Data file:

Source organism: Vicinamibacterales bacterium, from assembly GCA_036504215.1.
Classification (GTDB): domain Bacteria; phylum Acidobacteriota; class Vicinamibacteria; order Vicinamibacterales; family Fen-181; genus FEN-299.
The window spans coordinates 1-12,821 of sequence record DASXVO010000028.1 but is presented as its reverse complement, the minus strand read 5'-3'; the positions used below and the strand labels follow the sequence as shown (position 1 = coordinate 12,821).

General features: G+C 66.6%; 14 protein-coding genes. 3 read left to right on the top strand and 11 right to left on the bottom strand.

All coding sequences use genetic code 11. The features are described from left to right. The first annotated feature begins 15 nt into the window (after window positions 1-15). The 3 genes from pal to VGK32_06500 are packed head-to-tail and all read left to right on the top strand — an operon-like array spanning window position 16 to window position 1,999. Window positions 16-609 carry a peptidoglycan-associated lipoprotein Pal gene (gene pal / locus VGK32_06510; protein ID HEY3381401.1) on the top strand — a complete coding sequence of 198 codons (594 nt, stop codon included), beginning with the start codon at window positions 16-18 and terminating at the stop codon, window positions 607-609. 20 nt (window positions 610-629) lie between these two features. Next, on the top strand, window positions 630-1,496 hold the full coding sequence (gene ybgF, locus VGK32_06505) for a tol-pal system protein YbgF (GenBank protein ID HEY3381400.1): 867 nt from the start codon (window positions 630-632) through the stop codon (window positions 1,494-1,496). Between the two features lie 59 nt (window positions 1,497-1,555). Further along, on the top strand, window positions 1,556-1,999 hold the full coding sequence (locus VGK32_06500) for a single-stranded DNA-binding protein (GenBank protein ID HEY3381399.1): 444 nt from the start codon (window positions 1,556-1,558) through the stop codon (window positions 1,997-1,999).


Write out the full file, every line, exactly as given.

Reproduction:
Source organism: Vicinamibacterales bacterium, from assembly GCA_036504215.1.
Classification (GTDB): domain Bacteria; phylum Acidobacteriota; class Vicinamibacteria; order Vicinamibacterales; family Fen-181; genus FEN-299.
The window spans coordinates 1-12,821 of sequence record DASXVO010000028.1 but is presented as its reverse complement, the minus strand read 5'-3'; the positions used below and the strand labels follow the sequence as shown (position 1 = coordinate 12,821).

General features: G+C 66.6%; 14 protein-coding genes. 3 read left to right on the top strand and 11 right to left on the bottom strand.

All coding sequences use genetic code 11. The features are described from left to right. The first annotated feature begins 15 nt into the window (after window positions 1-15). The 3 genes from pal to VGK32_06500 are packed head-to-tail and all read left to right on the top strand — an operon-like array spanning window position 16 to window position 1,999. Window positions 16-609 carry a peptidoglycan-associated lipoprotein Pal gene (gene pal / locus VGK32_06510; protein ID HEY3381401.1) on the top strand — a complete coding sequence of 198 codons (594 nt, stop codon included), beginning with the start codon at window positions 16-18 and terminating at the stop codon, window positions 607-609. 20 nt (window positions 610-629) lie between these two features. Next, on the top strand, window positions 630-1,496 hold the full coding sequence (gene ybgF, locus VGK32_06505) for a tol-pal system protein YbgF (GenBank protein ID HEY3381400.1): 867 nt from the start codon (window positions 630-632) through the stop codon (window positions 1,494-1,496). Between the two features lie 59 nt (window positions 1,497-1,555). Further along, on the top strand, window positions 1,556-1,999 hold the full coding sequence (locus VGK32_06500) for a single-stranded DNA-binding protein (GenBank protein ID HEY3381399.1): 444 nt from the start codon (window positions 1,556-1,558) through the stop codon (window positions 1,997-1,999).